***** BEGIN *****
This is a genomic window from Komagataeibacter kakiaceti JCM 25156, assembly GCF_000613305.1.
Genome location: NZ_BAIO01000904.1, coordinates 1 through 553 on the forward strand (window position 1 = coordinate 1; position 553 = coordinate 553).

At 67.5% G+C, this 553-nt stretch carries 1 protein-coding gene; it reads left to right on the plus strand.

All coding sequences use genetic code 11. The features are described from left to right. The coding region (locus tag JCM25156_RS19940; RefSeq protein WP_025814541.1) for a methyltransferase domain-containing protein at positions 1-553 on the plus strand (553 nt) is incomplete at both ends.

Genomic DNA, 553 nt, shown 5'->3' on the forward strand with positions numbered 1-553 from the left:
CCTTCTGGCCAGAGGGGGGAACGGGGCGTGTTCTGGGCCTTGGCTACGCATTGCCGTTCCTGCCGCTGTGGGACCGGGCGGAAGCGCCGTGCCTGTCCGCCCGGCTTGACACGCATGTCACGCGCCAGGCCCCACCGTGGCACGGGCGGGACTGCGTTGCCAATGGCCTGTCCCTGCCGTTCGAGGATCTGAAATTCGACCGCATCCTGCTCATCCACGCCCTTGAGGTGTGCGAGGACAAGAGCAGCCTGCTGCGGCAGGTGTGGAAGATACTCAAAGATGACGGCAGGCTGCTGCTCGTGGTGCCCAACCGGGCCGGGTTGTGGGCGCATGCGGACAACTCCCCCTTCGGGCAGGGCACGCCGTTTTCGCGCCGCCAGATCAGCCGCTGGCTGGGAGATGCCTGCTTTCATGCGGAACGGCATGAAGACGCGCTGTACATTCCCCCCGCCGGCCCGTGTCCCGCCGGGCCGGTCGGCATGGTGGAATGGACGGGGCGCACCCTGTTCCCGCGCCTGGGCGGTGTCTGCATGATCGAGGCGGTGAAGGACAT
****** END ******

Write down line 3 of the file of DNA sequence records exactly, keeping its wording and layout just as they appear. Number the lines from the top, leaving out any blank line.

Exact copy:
At 67.5% G+C, this 553-nt stretch carries 1 protein-coding gene; it reads left to right on the plus strand.